The year-by-year results display unsurprising patterns: Given the ability of hedge funds to sell short and invest in financial instruments other than stocks, they are the odds-on favorite in a bad year for the market — a 2008, for example — than the long-only S&P. Conversely, in a good year for the market, when many funds may continue to hedge with part of their assets, the S&P has the advantage.

Followers of this bet will remember that the names of the five funds of funds have never been disclosed — though Protégé itself runs funds of funds and the biggest of these, called Protégé Partners LP, may be assumed to be among the five.

Another reminder: The stake is $1 million — so to speak, because there’s a present-value factor built into the bet. At its start, each side put up $320,000, with the total going to buy a zero-coupon bond that will be worth $1 million when the 10-year competition is over. That money is to go to the charity that each side designated at the outset. (Buffett’s charity is Girls Inc. of Omaha; Protégé’s is Absolute Return for Kids).

The party holding the zero-coupon bond is the Long Now Foundation of San Francisco, whose wish to promote long-term thinking led it to set up a mechanism called Long Bets. On its site, www.longbets.org, you can read the predictions that various prognosticators have made about who will win the Buffett-Protégé contest.

There are no recent posts because Long Bets ran into a spam problem and for a time wouldn’t accept comments. It will take them now, though — so you’re invited to weigh in.

The writer of this article is a longtime friend of Warren Buffett’s and the editor of his chairman’s letter in the Berkshire annual report.

Long Bet on Peak Travel

Posted on Monday, January 10th, 02011 by Austin Brown
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One of the miracles of the modern world is our capacity for getting around – hop on a plane, nap a few hours, and you’re on the other side of a continent!  Technologically enabled, we’ve embraced this ability with gusto and are currently more mobile a species than ever before.  But, according to a pair of Stanford researchers, the industrialized world is mellowing on this trend a bit. They claim that travel in several countries may have peaked earlier this decade:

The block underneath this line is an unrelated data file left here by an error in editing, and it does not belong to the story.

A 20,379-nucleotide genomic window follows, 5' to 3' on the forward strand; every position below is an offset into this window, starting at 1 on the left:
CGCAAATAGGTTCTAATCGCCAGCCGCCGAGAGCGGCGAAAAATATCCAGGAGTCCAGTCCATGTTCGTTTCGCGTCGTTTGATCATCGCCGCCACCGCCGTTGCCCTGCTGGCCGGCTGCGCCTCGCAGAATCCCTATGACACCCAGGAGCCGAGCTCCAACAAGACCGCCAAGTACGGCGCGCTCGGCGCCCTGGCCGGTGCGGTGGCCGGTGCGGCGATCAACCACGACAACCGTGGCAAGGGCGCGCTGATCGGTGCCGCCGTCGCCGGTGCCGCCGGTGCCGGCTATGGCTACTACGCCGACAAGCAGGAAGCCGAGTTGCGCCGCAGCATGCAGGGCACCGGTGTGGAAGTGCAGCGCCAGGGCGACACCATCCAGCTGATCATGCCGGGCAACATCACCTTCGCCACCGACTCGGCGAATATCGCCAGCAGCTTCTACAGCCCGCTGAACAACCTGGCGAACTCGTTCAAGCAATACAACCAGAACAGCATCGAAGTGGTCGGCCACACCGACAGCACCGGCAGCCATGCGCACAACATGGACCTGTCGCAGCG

A study of eight industrialized countries, including the United States, shows that seemingly inexorable trends — ever more people, more cars and more driving — came to a halt in the early years of the 21st century, well before the recent escalation in fuel prices. It could be a sign, researchers said, that the demand for travel and the demand for car ownership in those countries has reached a saturation point.

-Miller-McCune

A Long Bet placed in 02005 hinted at this potential, though it imagined a more dire mechanism: peak oil. While the necessary statistics to certify Long Bet 197 won’t be published for some time yet, they’ll come from the U.S. Bureau of Transportation Statistics and tell us whether highway vehicle miles traveled in the U.S. for 02010 exceeded those of 02005.  The Bet is that they’ll actually be lower – essentially that Americans collectively drove less in 02010 than in 02005.

The scenario imagined by predictor Daniel Simon in 02005 was that an energy crisis brought on by peak oil production would push up the cost of personal motor vehicle travel enough to halt or reverse its growth.  Glen Raphael was doubtful enough to put up the money for a Bet and explained he expected growth to continue.  Read their full arguments Long Bets.

According to the BTS table they provided as a reference for adjudication, total vehicle miles travelled in 02005 were 2,989,430.  The most recent year published on that table is 02008 and it checks in at 2,973,509 – almost 20,000 miles fewer.  So, we can’t finalize the Bet as of yet, but the data we’ve got is in line with the Stanford study as well as Simon’s prediction, despite a seemingly more mundane overall picture.

Check back in a year or two for the exciting conclusion!  (Also, if you or someone you know works at BTS, let us know if we’ve missed more recent numbers.)

Is Kurzweil’s future arriving?

Posted on Tuesday, November 30th, 02010 by Alexander Rose - Twitter: @zander
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longbets

John Rennie over at IEEE Spectrum has an excellent article on Ray Kurzweil’s 108 predictions for 02009 from his book Age of Spiritual Machines.  Ray Kurzweil is an avid and fearless predictor who also logged the first of our Long Bets with Mitch Kapor.  I think it is great that people are taking the time to do an analysis of the predictions, and finding out how sticky it can sometimes be to adjudicate such things.

Kurzweil also stands by his claim that computer displays built into eyeglasses would project images into users’ eyes because some such systems do exist, and says, “The prediction did not say that all displays would be this way or that it would be the majority, or even common.” Similarly, he defends his claim that translation software would be “commonly used” to allow people speaking different languages to communicate by phone by pointing to smartphone apps that emerged at the end of 2009. He allows that one could quibble about how “common” their use is. [read the complete article]

Wherever you fall on these issues, I think Kurzweil deserves praise for making public predictions, along with those like Rennie and Annisimov who take any predictor to task.